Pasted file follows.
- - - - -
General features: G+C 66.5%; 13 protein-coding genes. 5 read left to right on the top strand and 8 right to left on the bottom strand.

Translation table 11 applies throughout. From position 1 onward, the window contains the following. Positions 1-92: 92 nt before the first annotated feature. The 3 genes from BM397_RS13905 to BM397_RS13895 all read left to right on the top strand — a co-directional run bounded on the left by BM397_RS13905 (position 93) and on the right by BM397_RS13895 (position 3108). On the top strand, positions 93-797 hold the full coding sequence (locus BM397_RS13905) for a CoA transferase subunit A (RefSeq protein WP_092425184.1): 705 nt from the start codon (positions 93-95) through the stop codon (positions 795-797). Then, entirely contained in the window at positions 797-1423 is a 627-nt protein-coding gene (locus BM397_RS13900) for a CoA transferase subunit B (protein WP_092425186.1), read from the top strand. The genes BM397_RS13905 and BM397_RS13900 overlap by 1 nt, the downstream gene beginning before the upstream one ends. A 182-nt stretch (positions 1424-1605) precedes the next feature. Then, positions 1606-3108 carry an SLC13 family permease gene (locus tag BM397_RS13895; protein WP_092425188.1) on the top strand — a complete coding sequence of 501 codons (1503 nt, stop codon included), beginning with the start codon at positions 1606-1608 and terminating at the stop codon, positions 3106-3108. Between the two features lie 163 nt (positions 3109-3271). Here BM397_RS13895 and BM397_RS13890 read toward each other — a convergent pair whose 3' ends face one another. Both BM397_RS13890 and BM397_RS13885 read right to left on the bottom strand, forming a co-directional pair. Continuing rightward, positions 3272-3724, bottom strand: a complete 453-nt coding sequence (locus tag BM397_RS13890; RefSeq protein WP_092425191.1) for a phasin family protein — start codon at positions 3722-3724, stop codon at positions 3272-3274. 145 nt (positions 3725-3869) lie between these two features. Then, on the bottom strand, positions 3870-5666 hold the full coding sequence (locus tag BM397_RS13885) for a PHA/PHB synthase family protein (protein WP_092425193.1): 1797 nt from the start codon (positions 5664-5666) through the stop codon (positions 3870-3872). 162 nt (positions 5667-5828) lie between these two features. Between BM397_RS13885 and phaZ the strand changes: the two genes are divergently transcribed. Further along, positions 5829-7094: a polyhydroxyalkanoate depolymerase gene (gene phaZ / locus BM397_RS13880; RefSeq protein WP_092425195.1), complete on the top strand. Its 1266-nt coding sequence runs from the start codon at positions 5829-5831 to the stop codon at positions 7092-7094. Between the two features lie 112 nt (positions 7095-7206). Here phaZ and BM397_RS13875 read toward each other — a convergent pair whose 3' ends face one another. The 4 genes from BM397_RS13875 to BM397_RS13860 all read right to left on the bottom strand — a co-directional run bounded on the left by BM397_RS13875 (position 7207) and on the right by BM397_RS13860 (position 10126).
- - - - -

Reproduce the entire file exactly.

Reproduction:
General features: G+C 66.5%; 13 protein-coding genes. 5 read left to right on the top strand and 8 right to left on the bottom strand.

Translation table 11 applies throughout. From position 1 onward, the window contains the following. Positions 1-92: 92 nt before the first annotated feature. The 3 genes from BM397_RS13905 to BM397_RS13895 all read left to right on the top strand — a co-directional run bounded on the left by BM397_RS13905 (position 93) and on the right by BM397_RS13895 (position 3108). On the top strand, positions 93-797 hold the full coding sequence (locus BM397_RS13905) for a CoA transferase subunit A (RefSeq protein WP_092425184.1): 705 nt from the start codon (positions 93-95) through the stop codon (positions 795-797). Then, entirely contained in the window at positions 797-1423 is a 627-nt protein-coding gene (locus BM397_RS13900) for a CoA transferase subunit B (protein WP_092425186.1), read from the top strand. The genes BM397_RS13905 and BM397_RS13900 overlap by 1 nt, the downstream gene beginning before the upstream one ends. A 182-nt stretch (positions 1424-1605) precedes the next feature. Then, positions 1606-3108 carry an SLC13 family permease gene (locus tag BM397_RS13895; protein WP_092425188.1) on the top strand — a complete coding sequence of 501 codons (1503 nt, stop codon included), beginning with the start codon at positions 1606-1608 and terminating at the stop codon, positions 3106-3108. Between the two features lie 163 nt (positions 3109-3271). Here BM397_RS13895 and BM397_RS13890 read toward each other — a convergent pair whose 3' ends face one another. Both BM397_RS13890 and BM397_RS13885 read right to left on the bottom strand, forming a co-directional pair. Continuing rightward, positions 3272-3724, bottom strand: a complete 453-nt coding sequence (locus tag BM397_RS13890; RefSeq protein WP_092425191.1) for a phasin family protein — start codon at positions 3722-3724, stop codon at positions 3272-3274. 145 nt (positions 3725-3869) lie between these two features. Then, on the bottom strand, positions 3870-5666 hold the full coding sequence (locus tag BM397_RS13885) for a PHA/PHB synthase family protein (protein WP_092425193.1): 1797 nt from the start codon (positions 5664-5666) through the stop codon (positions 3870-3872). 162 nt (positions 5667-5828) lie between these two features. Between BM397_RS13885 and phaZ the strand changes: the two genes are divergently transcribed. Further along, positions 5829-7094: a polyhydroxyalkanoate depolymerase gene (gene phaZ / locus BM397_RS13880; RefSeq protein WP_092425195.1), complete on the top strand. Its 1266-nt coding sequence runs from the start codon at positions 5829-5831 to the stop codon at positions 7092-7094. Between the two features lie 112 nt (positions 7095-7206). Here phaZ and BM397_RS13875 read toward each other — a convergent pair whose 3' ends face one another. The 4 genes from BM397_RS13875 to BM397_RS13860 all read right to left on the bottom strand — a co-directional run bounded on the left by BM397_RS13875 (position 7207) and on the right by BM397_RS13860 (position 10126).